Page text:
Sunday, November 30, 2008

Gay Marriage & the Creation of Rights

The proposition eight situation in California illustrates the dangers inherent in judicial creation of pretend "rights."  I support the legalization of gay marriage.  The U.S. has been moving steadily in a direction that is more tolerant of homosexuals, and we are slowly getting to the point where gays have all the same rights as heterosexuals.  But it is a slow process.  Gay rights activists, and the left in general. are unwilling to wait on the Democratic process to change the laws,  let alone the constitutions of states, or of the nation.  Instead they prefer to use the judiciary in order to find imaginary rights to gay marriage, thereby legalizing it against the wishes of the majority. 

Judicial activism designed to create "rights" has a number of problems.  Most importantly, these rights are imaginary.  They are clearly & obviously not found in either the U.S. constitution, or state constitutions,  and are supported by nothing other than the opinion of a few judges. Whether or not they should be rights is irrelevant, since they do not have the force either of majority opinion as with a law, or of the supermajority necessary for a constitutional right.  Using this tactic risks antagonizing the majority, creating a weak right, and causing a backlash that can result in the majority removing that right by legislative action.  This is what happened in California.  Even such a liberal state is not yet ready to legalize gay marriage.  The country has moved far, but not far enough.  Look at Barack Obama.  He is arguably one of the most liberal Democrats ever elected president.  But even he is on record opposing gay marriage.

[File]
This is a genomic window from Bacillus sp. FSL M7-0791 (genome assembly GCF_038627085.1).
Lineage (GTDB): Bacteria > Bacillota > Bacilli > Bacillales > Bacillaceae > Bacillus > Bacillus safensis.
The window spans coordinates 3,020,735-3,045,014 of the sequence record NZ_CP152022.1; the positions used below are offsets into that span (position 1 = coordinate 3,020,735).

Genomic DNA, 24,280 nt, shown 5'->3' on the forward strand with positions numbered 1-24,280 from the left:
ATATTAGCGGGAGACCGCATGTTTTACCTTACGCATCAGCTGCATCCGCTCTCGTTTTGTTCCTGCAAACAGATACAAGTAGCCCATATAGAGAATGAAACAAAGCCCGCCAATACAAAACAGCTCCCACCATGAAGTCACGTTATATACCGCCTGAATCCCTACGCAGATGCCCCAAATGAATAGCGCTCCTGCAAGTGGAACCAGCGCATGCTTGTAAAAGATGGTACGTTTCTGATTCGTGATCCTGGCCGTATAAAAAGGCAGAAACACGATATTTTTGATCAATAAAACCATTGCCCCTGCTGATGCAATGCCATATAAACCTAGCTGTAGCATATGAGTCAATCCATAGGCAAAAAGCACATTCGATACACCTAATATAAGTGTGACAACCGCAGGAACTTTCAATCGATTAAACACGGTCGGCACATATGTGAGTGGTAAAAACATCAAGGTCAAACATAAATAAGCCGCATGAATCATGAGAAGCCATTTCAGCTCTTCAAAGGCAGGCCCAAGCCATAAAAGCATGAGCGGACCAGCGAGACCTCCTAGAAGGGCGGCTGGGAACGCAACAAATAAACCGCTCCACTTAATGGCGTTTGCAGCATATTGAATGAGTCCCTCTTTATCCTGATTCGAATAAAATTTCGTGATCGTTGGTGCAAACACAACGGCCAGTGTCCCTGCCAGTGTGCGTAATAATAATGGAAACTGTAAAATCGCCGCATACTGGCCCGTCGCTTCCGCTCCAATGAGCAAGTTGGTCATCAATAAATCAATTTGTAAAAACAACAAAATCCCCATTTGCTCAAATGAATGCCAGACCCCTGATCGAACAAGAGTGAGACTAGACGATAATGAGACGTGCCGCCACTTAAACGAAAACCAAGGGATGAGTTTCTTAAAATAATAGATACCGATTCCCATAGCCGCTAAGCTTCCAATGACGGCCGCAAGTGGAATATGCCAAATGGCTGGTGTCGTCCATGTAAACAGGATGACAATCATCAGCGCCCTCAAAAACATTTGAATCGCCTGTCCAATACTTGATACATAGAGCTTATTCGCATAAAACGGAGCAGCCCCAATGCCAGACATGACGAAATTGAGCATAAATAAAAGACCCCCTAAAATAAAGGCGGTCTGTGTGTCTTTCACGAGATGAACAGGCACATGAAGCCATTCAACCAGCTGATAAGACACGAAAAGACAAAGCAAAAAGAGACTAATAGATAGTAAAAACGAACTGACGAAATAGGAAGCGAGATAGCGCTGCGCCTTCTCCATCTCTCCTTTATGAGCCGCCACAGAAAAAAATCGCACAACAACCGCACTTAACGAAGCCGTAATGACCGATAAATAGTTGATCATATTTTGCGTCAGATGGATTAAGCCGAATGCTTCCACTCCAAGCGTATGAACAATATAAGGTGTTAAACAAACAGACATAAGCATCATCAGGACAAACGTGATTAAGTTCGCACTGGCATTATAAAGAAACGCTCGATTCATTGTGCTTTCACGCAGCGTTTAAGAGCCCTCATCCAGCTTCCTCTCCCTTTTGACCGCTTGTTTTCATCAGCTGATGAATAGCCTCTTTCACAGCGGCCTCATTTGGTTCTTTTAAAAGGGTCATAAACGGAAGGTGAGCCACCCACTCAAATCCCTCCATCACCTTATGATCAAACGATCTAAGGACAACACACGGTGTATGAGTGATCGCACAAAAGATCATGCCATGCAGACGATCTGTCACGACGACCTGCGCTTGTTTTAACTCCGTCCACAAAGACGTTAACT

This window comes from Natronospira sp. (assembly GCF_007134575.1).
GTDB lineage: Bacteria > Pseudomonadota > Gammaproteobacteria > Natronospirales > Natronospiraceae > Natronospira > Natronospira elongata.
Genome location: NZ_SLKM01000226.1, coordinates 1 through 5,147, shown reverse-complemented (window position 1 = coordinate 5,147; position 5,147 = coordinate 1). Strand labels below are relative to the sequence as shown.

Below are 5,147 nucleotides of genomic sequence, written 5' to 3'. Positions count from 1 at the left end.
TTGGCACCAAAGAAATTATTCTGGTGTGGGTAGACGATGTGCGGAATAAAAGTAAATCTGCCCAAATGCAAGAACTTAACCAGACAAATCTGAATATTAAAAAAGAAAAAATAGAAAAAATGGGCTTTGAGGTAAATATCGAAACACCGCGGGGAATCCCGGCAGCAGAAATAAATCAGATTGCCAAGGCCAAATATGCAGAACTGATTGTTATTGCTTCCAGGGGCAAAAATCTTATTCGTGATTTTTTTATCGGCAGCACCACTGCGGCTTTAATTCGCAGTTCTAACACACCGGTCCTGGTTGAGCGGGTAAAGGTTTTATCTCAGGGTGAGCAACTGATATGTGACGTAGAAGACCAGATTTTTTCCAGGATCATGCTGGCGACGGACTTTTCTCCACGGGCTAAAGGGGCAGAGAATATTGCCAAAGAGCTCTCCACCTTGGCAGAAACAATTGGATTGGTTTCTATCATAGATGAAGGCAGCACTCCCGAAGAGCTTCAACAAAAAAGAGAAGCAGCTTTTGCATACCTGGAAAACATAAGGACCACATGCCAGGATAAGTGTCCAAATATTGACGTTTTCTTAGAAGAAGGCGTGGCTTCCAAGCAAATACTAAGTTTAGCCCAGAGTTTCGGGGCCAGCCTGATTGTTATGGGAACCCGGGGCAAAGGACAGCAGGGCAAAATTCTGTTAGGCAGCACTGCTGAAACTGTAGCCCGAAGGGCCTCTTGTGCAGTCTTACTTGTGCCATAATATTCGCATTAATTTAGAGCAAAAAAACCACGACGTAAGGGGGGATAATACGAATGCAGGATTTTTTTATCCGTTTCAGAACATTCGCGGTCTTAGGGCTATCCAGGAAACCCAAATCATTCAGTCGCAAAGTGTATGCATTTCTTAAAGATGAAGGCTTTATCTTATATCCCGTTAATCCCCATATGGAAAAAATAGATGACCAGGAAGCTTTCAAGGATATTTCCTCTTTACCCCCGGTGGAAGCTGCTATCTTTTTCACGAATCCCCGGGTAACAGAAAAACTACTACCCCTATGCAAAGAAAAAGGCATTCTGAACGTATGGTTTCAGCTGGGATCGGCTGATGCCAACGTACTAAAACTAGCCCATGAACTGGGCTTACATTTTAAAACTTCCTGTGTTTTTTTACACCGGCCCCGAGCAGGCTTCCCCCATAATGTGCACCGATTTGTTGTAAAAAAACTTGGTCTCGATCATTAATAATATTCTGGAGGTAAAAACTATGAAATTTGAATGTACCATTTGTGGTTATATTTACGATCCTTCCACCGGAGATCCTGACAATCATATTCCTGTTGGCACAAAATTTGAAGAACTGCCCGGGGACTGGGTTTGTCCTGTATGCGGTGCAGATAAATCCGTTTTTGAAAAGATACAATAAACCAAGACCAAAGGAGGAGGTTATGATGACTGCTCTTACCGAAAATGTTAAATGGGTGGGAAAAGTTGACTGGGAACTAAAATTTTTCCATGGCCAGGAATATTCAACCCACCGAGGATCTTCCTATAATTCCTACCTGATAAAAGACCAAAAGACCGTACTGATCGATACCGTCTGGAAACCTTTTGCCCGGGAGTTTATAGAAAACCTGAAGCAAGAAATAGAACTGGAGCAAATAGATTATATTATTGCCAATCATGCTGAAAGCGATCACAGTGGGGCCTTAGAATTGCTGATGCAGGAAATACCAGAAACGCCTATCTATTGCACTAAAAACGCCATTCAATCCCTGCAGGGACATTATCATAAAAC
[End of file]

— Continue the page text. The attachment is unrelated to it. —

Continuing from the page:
Gay rights activists argue that it isn't fair that gays should have to wait to achieve the same rights as heterosexuals.  They want their rights now.  I agree, it isn't fair that they have to wait. But life isn't fair.  The U.S. has a legal process involved in changing the laws, and amending constitutions.  If you use the courts to go outside this process, against the wishes of the majority, you not only undermine our Democratic institutions, you create antagonism toward your cause, or even open hostility.  And your newly created "right" is a weak reed supported by nothing.  It was put in place against the wishes of the public, and exists only as long as it is tolerated by the majority.  


1 comment:

  1. The argument is that restricting civil marriage to heterosexuals offends equality under the law, which is a right under California's constitution.

    Also, the political branches, including Governor Schwartznegger, explicitly said the matter was up to the courts.